Climbing Mt. Washington in New Hampshire's Presidential Range to ski or ride Tuckerman Ravine or the East Snowfields is a New England thing to do.

It's a regional rite of spring, when the season winds down at the downhill resorts, the days lengthen, the weather warms, and the winter's snows settle.

The mountain should offer fabulous conditions well into May once the winter's snows settle into the firm and stable cover that affords safe surface for climbing and sliding.

Weather on the region's highest peak must be the primary concern of all who travel there. The Mt. Washington Avalanche Center's offers up-to-date reports on conditions, weather forecasts, history, and excellent advice on planning a trip there.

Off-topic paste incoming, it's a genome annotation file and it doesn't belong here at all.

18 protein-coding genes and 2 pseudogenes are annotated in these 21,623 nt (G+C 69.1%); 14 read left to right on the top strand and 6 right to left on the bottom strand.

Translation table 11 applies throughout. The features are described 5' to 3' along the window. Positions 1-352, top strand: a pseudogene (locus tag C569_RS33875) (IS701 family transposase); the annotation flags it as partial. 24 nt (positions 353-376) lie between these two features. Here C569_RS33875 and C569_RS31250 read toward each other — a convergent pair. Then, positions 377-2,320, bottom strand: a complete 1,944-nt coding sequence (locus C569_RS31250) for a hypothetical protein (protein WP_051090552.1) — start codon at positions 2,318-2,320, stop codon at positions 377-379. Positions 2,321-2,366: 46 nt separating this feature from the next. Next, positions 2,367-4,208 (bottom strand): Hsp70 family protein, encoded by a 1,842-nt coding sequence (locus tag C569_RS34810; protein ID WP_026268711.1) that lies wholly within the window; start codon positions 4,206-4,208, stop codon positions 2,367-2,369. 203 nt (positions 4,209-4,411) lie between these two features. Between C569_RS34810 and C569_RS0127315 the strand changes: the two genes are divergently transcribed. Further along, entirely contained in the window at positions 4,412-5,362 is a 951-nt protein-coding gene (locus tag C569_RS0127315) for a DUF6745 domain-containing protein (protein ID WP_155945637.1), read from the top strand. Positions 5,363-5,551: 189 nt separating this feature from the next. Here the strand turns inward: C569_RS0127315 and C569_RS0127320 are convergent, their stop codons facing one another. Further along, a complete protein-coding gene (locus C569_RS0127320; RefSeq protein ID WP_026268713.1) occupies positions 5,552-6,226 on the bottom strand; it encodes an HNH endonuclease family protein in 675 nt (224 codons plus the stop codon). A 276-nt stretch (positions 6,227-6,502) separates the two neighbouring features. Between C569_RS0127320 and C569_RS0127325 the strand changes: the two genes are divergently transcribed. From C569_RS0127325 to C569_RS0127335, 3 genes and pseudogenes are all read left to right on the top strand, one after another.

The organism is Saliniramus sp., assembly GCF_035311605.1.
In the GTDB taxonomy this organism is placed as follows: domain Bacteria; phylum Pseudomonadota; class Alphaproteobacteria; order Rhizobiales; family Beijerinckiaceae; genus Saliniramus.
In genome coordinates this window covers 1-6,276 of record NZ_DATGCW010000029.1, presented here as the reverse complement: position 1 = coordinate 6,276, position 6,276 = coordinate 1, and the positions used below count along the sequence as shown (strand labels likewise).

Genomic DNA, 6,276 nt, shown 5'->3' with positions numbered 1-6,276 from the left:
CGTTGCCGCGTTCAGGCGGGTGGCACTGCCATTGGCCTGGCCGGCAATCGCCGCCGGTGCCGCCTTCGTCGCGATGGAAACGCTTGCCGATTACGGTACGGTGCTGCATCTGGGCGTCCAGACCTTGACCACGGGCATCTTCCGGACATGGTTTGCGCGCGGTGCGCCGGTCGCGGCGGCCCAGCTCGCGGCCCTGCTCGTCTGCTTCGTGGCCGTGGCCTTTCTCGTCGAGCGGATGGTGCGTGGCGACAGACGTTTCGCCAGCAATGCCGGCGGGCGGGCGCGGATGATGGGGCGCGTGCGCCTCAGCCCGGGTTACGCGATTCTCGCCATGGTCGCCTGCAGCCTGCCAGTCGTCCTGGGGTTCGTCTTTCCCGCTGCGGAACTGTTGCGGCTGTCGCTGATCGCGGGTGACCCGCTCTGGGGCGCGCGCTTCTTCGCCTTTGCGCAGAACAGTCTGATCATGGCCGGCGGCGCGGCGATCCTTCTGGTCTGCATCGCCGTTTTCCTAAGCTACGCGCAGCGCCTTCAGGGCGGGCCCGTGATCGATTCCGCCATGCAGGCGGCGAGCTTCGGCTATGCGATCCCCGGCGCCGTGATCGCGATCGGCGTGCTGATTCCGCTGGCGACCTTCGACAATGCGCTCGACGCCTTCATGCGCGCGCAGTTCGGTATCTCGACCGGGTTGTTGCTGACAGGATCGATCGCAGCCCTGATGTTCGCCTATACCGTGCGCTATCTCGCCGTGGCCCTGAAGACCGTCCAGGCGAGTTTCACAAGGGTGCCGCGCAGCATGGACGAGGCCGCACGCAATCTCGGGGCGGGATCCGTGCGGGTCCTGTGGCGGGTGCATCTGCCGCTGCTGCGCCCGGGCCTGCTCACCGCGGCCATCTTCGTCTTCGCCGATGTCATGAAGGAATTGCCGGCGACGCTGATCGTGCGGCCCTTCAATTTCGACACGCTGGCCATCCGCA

Tuckerman Ravine is 2.4 miles from the trailhead at the Appalachian Mountain Club lodge in Pinkham Notch, so just getting to the base of the ravine requires significant effort. It's another 800 or so feet up the steep sides of the ravine to where one steps into skis or board. The East Snowfields are another 1,000 feet or so uphill and northward.

Each downhill run is earned by an uphill climb, fueled by food carried in packs.

Weather changes constantly in this setting, so visitors should be prepared for the worst, with layers of warm clothing, topped off by windproof parka and pants, hat, and goggles.

Why do people do it?

Dick Dorworth, a noted climber and skier who lives in Sun Valley, Idaho, said he asked that question of famous Austrian skier Pepi Stiegler, who ran the ski school at Jackson Hole, Wyo.

Stiegler replied, "Ah, it is as it used to be. It is as it used to be."